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§ 14.4.1  [54] NOW when Pompey had pitched his camp at Jericho, (where the palm tree grows, and that balsam which is an ointment of all the most precious, which upon any incision made in the wood with a sharp stone, distills out thence like a juice) he marched in the morning to Jerusalem. Hereupon Aristobulus repented of what he was doing, and came to Pompey, had [promised to] give him money, and received him into Jerusalem, and desired that he would leave off the war, and do what he pleased peaceably. So Pompey, upon his entreaty, forgave him, and sent Gabinius, and soldiers with him, to receive the money and the city: yet was no part of this performed; but Gabinius came back, being both excluded out of the city, and receiving none of the money promised, because Aristobulus's soldiers would not permit the agreements to be executed. At this Pompey was very angry, and put Aristobulus into prison, and came himself to the city, which was strong on every side, excepting the north, which was not so well fortified, for there was a broad and deep ditch that encompassed the city and included within it the temple, which was itself encompassed about with a very strong stone wall.

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§ 14.4.2  [58] Now there was a sedition of the men that were within the city, who did not agree what was to be done in their present circumstances, while some thought it best to deliver up the city to Pompey; but Aristobulus's party exhorted them to shut the gates, because he was kept in prison. Now these prevented the others, and seized upon the temple, and cut off the bridge which reached from it to the city, and prepared themselves to abide a siege; but the others admitted Pompey's army in, and delivered up both the city and the king's palace to him. So Pompey sent his lieutenant Piso with an army, and placed garrisons both in the city and in the palace, to secure them, and fortified the houses that joined to the temple, and all those which were more distant and without it. And in the first place, he offered terms of accommodation to those within; but when they would not comply with what was desired, he encompassed all the places thereabout with a wall, wherein Hyrcanus did gladly assist him on all occasions; but Pompey pitched his camp within [the wall], on the north part of the temple, where it was most practicable; but even on that side there were great towers, and a ditch had been dug, and a deep valley begirt it round about, for on the parts towards the city were precipices, and the bridge on which Pompey had gotten in was broken down. However, a bank was raised, day by day, with a great deal of labor, while the Romans cut down materials for it from the places round about. And when this bank was sufficiently raised, and the ditch filled up, though but poorly, by reason of its immense depth, he brought his mechanical engines and battering-rams from Tyre, and placing them on the bank, he battered the temple with the stones that were thrown against it. And had it not been our practice, from the days of our forefathers, to rest on the seventh day, this bank could never have been perfected, by reason of the opposition the Jews would have made; for though our law gives us leave then to defend ourselves against those that begin to fight with us and assault us, yet does it not permit us to meddle with our enemies while they do any thing else.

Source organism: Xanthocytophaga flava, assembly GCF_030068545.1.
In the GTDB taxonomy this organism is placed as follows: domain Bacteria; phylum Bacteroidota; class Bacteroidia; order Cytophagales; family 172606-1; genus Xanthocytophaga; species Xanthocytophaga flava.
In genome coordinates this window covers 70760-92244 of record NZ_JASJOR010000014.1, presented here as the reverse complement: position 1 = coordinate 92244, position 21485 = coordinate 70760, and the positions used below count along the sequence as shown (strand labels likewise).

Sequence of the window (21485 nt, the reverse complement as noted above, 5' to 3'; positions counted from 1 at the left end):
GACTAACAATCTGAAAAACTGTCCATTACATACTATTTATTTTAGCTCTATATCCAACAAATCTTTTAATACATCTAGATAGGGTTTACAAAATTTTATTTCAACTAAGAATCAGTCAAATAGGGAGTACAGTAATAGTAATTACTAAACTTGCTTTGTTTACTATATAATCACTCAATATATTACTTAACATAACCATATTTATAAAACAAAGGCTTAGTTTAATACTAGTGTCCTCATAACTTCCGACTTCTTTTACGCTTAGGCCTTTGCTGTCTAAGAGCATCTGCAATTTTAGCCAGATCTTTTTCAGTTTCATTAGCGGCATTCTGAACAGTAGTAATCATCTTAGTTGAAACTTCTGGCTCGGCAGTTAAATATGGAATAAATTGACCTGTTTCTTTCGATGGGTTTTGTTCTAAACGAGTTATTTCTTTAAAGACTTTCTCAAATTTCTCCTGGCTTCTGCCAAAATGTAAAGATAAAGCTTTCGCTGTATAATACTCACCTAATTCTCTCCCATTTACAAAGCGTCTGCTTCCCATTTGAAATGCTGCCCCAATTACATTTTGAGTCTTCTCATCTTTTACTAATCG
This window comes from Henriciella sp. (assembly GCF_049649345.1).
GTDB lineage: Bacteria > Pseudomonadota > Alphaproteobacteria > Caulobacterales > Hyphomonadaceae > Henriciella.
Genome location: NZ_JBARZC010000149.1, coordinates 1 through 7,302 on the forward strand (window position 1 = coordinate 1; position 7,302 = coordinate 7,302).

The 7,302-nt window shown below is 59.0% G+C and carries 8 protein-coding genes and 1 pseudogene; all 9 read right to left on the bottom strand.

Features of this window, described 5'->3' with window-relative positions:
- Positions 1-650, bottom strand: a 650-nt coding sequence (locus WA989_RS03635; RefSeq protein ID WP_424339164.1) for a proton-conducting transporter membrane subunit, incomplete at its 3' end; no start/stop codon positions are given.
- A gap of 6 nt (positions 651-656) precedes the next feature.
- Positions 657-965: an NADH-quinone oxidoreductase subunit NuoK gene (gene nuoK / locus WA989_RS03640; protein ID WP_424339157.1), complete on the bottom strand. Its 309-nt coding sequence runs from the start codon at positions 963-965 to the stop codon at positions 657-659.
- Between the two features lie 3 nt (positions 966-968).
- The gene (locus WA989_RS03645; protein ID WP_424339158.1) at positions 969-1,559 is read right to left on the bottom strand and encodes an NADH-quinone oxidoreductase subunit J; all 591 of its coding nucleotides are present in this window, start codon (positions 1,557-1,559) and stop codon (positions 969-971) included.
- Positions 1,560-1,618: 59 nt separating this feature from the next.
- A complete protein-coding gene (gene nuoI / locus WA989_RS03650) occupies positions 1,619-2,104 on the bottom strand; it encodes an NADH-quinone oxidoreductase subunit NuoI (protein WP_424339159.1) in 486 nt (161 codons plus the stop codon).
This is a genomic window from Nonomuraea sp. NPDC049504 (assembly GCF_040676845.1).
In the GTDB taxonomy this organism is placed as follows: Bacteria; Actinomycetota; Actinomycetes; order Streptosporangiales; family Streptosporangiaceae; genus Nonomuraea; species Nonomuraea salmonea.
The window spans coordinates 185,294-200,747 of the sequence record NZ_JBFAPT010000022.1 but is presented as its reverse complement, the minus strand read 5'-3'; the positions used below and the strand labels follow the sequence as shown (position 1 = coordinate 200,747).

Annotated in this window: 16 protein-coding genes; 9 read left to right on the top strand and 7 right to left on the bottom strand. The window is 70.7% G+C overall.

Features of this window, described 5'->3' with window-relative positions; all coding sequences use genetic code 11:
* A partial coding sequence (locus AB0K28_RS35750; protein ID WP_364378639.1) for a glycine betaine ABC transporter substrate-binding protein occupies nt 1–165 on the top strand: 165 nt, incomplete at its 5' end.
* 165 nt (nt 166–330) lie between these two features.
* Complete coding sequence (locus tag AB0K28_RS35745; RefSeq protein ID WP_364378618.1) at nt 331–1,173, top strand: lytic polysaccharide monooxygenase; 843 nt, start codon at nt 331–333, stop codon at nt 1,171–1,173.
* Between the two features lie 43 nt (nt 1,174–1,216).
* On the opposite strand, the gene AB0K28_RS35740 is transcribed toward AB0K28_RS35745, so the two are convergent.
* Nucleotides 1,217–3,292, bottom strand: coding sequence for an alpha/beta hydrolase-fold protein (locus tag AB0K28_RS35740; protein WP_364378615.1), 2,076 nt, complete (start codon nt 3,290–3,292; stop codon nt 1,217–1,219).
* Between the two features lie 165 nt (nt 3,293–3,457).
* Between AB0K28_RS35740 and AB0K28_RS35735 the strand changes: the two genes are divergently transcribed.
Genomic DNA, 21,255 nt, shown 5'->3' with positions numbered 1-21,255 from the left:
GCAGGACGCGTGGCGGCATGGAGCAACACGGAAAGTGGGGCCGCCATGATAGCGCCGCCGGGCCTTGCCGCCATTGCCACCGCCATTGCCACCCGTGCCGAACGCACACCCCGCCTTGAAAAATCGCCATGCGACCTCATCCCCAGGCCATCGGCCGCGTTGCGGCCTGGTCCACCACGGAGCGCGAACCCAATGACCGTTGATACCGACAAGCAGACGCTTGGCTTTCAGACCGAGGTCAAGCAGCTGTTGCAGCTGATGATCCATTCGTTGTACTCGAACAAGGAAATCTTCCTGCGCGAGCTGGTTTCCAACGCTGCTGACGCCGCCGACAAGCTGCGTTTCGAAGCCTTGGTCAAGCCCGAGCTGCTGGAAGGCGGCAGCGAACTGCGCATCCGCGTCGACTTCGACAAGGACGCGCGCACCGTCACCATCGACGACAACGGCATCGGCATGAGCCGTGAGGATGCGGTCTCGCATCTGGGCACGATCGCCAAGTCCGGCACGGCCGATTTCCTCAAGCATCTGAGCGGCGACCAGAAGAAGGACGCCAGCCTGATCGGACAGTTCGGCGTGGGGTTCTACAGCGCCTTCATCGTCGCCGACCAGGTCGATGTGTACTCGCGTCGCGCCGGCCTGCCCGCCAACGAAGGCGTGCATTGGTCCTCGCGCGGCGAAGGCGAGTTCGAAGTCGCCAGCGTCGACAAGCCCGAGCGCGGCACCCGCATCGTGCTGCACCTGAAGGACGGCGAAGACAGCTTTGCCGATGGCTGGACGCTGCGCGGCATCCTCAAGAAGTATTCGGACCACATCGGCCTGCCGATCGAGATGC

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§ 14.4.3  [64] Which thing when the Romans understood, on those days which we call Sabbaths they threw nothing at the Jews, nor came to any pitched battle with them; but raised up their earthen banks, and brought their engines into such forwardness, that they might do execution the next day. And any one may hence learn how very great piety we exercise towards God, and the observance of his laws, since the priests were not at all hindered from their sacred ministrations by their fear during this siege, but did still twice a-day, in the morning and about the ninth hour, offer their sacrifices on the altar; nor did they omit those sacrifices, if any melancholy accident happened by the stones that were thrown among them; for although the city was taken on the third month, on the day of the fast, upon the hundred and seventy-ninth Olympiad, when Caius Antonius and Marcus Tullius Cicero were consuls, and the enemy then fell upon them, and cut the throats of those that were in the temple; yet could not those that offered the sacrifices be compelled to run away, neither by the fear they were in of their own lives, nor by the number that were already slain, as thinking it better to suffer whatever came upon them, at their very altars, than to omit any thing that their laws required of them. And that this is not a mere brag, or an encomium to manifest a degree of our piety that was false, but is the real truth, I appeal to those that have written of the acts of Pompey; and, among them, to Strabo and Nicolaus [of Damascus]; and besides these two, Titus Livius, the writer of the Roman History, who will bear witness to this thing.